I will give a short introduction to the physics of trapped 2D gases, and present some recent experimental results obtained with rubidium quasi-2D condensates.
In a homogeneous 2D system, long wavelength phase fluctuations destroy the long range order at any finite temperature. Further, when the temperature increases, bound vortex-antivortex pairs are expected to break, and a proliferation of free vortices is expected. This is the Kosterlitz-Thouless (KT) phase transition from a superfluid state with algebraic order at low temperature, to a normal state at high temperature. In a trapped gas, the harmonic confinement can make the superfluid phase more robust, and the nature of the low temperature state is a topic of some theoretical debate.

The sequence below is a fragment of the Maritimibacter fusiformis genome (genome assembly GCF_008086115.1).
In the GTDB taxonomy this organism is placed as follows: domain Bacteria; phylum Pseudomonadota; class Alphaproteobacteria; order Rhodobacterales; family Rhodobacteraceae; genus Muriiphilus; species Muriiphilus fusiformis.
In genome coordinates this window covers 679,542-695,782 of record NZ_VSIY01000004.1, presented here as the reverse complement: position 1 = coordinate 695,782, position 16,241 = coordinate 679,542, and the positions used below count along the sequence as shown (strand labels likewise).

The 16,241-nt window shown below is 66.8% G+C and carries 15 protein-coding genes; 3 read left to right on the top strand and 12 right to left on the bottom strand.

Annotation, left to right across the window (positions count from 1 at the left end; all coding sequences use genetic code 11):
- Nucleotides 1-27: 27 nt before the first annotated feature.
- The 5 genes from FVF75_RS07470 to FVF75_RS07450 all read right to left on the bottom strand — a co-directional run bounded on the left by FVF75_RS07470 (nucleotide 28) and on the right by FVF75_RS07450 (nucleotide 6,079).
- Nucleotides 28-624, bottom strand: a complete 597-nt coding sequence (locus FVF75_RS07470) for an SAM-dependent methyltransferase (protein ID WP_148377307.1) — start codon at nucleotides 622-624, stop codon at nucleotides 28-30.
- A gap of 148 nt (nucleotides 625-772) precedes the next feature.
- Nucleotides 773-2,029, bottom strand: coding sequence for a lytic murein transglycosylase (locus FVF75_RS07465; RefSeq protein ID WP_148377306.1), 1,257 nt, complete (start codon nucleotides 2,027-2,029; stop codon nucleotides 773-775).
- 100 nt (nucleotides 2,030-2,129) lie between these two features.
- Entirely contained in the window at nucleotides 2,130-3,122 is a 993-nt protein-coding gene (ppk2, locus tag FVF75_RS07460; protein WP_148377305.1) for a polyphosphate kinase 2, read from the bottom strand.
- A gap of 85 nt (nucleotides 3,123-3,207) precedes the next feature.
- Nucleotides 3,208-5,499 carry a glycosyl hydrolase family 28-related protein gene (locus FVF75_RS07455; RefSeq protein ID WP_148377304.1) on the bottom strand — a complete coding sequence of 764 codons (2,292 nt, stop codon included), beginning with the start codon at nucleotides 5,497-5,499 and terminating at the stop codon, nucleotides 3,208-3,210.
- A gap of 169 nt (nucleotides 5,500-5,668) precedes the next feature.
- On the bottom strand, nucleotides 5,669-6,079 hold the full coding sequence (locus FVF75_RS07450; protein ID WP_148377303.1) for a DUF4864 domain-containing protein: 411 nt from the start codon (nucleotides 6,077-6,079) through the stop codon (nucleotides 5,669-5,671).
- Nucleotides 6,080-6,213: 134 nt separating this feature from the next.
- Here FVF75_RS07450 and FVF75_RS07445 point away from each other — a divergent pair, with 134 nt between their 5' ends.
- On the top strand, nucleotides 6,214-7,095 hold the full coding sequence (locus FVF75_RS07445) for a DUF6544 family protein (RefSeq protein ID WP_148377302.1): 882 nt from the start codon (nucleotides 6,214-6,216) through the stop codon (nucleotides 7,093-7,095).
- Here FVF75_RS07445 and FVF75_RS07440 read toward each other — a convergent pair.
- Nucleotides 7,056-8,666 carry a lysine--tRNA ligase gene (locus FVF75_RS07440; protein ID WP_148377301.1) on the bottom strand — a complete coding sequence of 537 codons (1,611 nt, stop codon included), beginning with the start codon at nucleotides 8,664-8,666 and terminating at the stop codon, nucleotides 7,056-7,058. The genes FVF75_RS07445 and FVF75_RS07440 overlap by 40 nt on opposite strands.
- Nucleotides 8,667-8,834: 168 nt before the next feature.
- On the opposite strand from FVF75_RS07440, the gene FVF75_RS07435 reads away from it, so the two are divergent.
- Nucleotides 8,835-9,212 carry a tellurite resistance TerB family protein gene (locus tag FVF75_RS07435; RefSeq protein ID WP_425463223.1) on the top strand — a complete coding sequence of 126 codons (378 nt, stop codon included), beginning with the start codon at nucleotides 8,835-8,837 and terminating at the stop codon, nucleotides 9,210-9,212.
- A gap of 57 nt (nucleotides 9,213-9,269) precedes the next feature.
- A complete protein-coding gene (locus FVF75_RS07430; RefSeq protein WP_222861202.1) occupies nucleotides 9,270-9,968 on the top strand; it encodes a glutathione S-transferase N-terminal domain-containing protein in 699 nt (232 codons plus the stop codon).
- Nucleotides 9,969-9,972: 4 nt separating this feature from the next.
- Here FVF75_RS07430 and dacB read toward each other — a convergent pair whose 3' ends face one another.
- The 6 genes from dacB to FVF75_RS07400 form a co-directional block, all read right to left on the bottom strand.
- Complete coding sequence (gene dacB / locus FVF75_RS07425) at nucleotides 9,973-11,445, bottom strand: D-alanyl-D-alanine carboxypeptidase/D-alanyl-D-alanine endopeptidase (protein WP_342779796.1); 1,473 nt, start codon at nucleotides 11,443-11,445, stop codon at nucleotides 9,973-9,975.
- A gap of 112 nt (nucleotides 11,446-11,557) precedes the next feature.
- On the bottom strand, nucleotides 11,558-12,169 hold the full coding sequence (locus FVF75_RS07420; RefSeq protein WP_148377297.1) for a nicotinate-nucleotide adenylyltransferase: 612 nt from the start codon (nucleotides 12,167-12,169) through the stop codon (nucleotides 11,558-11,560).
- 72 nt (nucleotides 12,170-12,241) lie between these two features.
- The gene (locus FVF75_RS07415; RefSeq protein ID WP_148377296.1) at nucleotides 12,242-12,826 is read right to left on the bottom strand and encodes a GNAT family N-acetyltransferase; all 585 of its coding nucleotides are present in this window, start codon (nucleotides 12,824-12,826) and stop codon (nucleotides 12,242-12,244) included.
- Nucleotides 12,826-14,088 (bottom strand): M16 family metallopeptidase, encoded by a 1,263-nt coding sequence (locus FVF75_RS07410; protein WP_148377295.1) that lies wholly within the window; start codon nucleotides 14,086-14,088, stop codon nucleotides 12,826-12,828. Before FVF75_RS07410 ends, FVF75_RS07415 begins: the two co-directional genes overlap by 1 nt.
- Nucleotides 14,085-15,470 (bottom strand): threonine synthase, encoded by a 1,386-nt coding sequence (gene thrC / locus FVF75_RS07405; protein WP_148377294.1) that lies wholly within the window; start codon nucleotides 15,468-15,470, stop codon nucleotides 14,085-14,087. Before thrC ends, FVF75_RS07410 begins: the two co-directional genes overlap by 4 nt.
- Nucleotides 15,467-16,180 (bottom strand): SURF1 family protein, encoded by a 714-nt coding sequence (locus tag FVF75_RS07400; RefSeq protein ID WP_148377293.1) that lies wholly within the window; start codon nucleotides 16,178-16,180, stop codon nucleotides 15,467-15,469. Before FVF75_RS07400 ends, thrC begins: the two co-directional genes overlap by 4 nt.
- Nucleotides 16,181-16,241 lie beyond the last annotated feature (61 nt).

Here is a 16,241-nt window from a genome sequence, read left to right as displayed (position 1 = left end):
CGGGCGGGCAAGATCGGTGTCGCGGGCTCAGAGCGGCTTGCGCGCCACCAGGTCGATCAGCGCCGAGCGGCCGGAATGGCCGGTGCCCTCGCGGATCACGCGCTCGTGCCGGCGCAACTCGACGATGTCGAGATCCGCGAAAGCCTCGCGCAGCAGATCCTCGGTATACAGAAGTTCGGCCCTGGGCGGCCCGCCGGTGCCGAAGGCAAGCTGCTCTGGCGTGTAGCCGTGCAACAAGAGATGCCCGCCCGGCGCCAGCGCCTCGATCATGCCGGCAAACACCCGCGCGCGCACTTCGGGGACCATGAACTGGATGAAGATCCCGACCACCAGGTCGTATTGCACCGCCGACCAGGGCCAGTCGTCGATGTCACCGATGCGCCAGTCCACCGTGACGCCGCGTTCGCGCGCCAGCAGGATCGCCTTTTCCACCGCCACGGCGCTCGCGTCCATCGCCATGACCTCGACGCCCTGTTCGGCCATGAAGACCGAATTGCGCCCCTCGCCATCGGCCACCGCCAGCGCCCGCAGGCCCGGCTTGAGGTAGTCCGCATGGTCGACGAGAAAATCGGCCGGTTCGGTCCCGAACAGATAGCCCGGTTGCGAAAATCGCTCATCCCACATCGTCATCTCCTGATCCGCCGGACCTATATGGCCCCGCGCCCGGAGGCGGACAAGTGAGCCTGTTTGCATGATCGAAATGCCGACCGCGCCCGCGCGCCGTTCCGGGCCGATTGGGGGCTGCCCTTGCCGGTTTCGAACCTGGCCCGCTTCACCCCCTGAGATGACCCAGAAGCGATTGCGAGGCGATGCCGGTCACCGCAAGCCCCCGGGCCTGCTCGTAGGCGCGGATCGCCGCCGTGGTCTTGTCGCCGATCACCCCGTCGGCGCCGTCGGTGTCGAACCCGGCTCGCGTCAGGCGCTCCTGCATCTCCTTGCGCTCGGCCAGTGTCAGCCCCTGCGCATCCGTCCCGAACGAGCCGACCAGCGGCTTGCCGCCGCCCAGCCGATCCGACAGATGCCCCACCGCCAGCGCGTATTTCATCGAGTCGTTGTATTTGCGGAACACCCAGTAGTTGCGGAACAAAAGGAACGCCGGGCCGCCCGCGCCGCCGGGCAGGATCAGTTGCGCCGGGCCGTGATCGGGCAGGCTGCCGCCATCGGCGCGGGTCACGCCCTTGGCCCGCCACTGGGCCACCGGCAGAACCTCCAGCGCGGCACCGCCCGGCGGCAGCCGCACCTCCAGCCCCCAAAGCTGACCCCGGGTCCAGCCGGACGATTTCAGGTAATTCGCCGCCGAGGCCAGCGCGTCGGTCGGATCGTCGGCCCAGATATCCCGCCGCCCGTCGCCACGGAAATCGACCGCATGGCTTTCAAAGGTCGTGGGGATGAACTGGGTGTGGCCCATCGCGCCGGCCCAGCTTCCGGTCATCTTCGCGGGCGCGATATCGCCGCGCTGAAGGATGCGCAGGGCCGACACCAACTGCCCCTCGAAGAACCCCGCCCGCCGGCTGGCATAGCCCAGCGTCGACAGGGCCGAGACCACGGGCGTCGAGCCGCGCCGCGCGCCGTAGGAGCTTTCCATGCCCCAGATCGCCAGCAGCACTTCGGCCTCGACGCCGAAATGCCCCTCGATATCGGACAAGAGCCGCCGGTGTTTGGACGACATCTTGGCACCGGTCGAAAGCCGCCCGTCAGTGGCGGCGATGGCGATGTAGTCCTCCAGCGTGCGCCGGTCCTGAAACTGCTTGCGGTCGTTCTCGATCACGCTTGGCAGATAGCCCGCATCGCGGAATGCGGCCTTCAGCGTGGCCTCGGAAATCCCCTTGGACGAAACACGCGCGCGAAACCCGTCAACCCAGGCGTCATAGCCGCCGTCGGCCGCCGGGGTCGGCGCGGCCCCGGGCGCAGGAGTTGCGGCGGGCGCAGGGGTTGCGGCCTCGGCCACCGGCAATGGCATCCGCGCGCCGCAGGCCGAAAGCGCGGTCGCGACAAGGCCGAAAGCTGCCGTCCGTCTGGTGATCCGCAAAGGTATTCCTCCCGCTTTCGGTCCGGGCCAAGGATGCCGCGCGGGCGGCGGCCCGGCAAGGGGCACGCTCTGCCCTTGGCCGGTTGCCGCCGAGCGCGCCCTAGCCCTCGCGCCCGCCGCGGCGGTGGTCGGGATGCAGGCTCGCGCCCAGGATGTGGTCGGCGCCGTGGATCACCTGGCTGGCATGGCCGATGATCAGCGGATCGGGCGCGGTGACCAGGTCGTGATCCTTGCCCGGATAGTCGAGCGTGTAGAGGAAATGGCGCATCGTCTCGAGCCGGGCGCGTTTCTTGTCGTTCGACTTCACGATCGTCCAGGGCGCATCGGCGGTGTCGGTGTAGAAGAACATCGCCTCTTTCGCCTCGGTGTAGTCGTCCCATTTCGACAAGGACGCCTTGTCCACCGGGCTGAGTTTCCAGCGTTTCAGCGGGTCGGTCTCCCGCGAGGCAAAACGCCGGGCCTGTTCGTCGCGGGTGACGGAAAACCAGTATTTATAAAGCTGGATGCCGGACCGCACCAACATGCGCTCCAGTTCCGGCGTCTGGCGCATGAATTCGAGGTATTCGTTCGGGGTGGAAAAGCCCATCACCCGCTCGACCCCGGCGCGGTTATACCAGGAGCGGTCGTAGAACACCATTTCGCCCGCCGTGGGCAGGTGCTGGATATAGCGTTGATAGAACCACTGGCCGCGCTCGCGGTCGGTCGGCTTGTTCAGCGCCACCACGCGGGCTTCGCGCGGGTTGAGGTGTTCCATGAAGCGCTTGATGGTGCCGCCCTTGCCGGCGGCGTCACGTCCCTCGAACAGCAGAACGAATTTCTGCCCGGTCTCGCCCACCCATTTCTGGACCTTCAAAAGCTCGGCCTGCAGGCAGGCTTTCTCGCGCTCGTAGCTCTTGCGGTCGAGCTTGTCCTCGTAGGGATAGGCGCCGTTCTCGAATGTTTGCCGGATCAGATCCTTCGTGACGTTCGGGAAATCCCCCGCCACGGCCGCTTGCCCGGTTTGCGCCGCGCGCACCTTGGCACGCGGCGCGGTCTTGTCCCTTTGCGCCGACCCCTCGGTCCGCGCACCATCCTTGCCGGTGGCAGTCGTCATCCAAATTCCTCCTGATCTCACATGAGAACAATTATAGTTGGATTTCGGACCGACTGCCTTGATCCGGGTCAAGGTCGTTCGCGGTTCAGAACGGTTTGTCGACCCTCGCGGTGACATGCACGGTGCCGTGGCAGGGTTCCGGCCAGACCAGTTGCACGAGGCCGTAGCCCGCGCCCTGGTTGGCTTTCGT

In an optical lattice, we can create two parallel, independent 2D atomic clouds with similar temperatures and chemical potentials. Interference of such clouds realizes a matter wave heterodyning experiment which gives direct access to several features of the phase distributions in the two planes. Free vortices appear as sharp dislocations in the interference pattern, and long wavelength phase fluctuations create a smooth and random variation of the interference fringes. Temperature study of these effects could give new insights into the KT physics.